+     -30%
blazar      66258/s        653%        225%         39%          --
+      -4%
BrowserUk   68683/s        680%        236%         44%          4%
+       --
The code follows.

--
I'd like to be able to assign to an luser

Re: Tell whether two strings differ at only one position
by ikegami (Pope) on Aug 04, 2005 at 17:33 UTC
```sub compare {
return unless length \$_[0] == length \$_[1];

# Omit if expecting differences almost all the time.
return 1 if \$_[0] eq \$_[1];

my \$limit = 1;

foreach (split('', \$_[0]^\$_[1])) {
next unless ord;
return 0 unless \$limit--;
}

return 1;
}

Doesn't work with Unicode.

Re: Tell whether two strings differ at only one position
by Not_a_Number (Prior) on Aug 04, 2005 at 20:27 UTC

This:

```use strict;
use warnings;

# @data contains the (chomped, lower-cased) entries
# from a 70K dictionary file (2076 words beginning with 'j')

my \$count;        # Or whatever: this can check algorithm validity
foreach my \$item ( @data ) {
compare( \$item, \$_  ) and \$count++ for @data;
}
print \$count;

sub compare {
return 0 unless length \$_[0] == length \$_[1];
my \$diff = 0;
for ( 0 .. length \$_[0] ) {
\$diff++ if substr( \$_[0], \$_, 1 ) ne substr( \$_[1], \$_, 1 );
return 0 if \$diff > 1;
}
return 1;
}

is very much faster than your original code.

Surprisingly(?), initial testing seems to show that it is also considerably faster than any of the replies you have hitherto received using bitwise XOR.

I haven't got the time to do any precise benchmarking at the moment: however, since you need the "fastest solution on Earth", I shall leave that up to you

I adopted Albannach's nice benchmark (thanks Albannach) and reBenchmarked all the solutions again. But now, for data, I used a random set of nice Hungarian words. Here are the results:
```               Rate    rg0now  ikegami Not_a_Number BrowserUk   blazar     japhy
rg0now        288/s        --     -66%         -82%      -95%     -96%      -97%
ikegami       849/s      195%       --         -45%      -87%     -88%      -90%
Not_a_Number 1557/s      441%      83%           --      -76%     -78%      -83%
BrowserUk    6382/s     2118%     652%         310%        --     -10%      -28%
blazar       7084/s     2362%     735%         355%       11%       --      -20%
japhy        8900/s     2993%     949%         472%       39%      26%        --
```

It seems that japhy's solution is the clear winner, even if it is degraded to a sub call. I think that your results might be attributed your specific choice of data, but I do not know enough about the intrinsics of Perl string handling to say the decisive words (in fact, I do not know anything about it, so...)

Both blazar's and japhy's return true when passed 'fred', 'freda' which obviously isn't right.

When you add the code to detect that error, you get:

```                Rate   rg0now  ikegami Not_a_Number   blazar     japhy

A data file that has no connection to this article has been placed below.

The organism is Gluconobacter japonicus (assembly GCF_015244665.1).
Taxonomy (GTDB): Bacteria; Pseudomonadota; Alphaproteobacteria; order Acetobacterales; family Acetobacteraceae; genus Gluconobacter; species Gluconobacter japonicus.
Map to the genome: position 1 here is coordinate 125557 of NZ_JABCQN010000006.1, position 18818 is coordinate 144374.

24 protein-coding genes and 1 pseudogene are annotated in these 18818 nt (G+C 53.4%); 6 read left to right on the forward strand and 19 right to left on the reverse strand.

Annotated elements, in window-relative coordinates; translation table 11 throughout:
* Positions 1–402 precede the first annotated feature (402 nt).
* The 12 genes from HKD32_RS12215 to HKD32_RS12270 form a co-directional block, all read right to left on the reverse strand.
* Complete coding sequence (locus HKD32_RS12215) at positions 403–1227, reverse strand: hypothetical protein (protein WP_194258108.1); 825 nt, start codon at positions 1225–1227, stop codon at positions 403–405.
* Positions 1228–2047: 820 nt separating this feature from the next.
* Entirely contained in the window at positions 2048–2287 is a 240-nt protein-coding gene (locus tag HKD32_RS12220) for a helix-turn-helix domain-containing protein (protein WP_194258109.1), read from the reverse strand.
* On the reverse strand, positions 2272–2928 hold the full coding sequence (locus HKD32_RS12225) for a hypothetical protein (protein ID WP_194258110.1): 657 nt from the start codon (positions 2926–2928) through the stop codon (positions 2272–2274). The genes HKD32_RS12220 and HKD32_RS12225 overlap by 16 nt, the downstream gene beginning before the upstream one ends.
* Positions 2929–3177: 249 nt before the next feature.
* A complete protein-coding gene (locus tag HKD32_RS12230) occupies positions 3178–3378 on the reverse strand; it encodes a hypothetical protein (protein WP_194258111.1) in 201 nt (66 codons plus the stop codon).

+ BrowserUk
rg0now         412/s       --     -69%         -85%     -96%      -96%
+      -96%
ikegami       1311/s     218%       --         -54%     -86%      -88%
+      -89%
Not_a_Number  2842/s     589%     117%           --     -70%      -74%
+      -75%
blazar        9628/s    2236%     634%         239%       --      -13%
+      -17%
japhy        11086/s    2590%     745%         290%      15%        --
+       -4%
BrowserUk    11580/s    2709%     783%         307%      20%        4%
+        --

Examine what is said, not who speaks -- Silence betokens consent -- Love the truth but pardon error.
Lingua non convalesco, consenesco et abolesco. -- Rule 1 has a caveat! -- Who broke the cabal?
"Science is about questioning the status quo. Questioning authority".
The "good enough" maybe good enough for the now, and perfection maybe unobtainable, but that should not preclude us from striving for perfection, when time, circumstance or desire allow.

Playing more than understanding. Using the same benchmarks I got about a 3-5% speed up with a modified version of blazar's which skips lexical assignment by using \$_. Tried a few arrangements with length and local and this was the fastest I stumbled on. OS X, v5.8.2.

```sub compare_blazar_mod {
( \$_ = \$_[0] ^ \$_[1] ) =~ tr/\0//d;
2 < length;
}
Re: Tell whether two strings differ at only one position
by demerphq (Chancellor) on Aug 05, 2005 at 08:05 UTC

Its not clear to me if it would help or not, but you may want to look at Algorithm Showdown: Fuzzy Matching which has some high speed solutions for doing this type of problem, albeit for finding all of the fuzzy matches of a list of a words of the same length in gene strings. Warning: some of the discussion in that thread is somewhat acrimonious.

---
\$world=~s/war/peace/g

Re: Tell whether two strings differ at only one position
by NiJo (Friar) on Aug 05, 2005 at 18:07 UTC
The speed race for the most generic case seems to be over. But looking at the real data and considering hit probabilities should provide the largest speed up. Assuming the language dictionary comparison, hits are quite unlikely. Most comparisons can be optimized away completely.

Bloom::Filter (or an Bit::Vector based version of it) can tell you very quickly if there is a hit in the database, but can not tell you where it matched. It produces some false positives. You have to weight the creation of the hash table against getting a nearly linear scalability.

Playing some tricks with an 'any' char seems to be neccessary. 'ab#d' would be an extended version of lowercasing.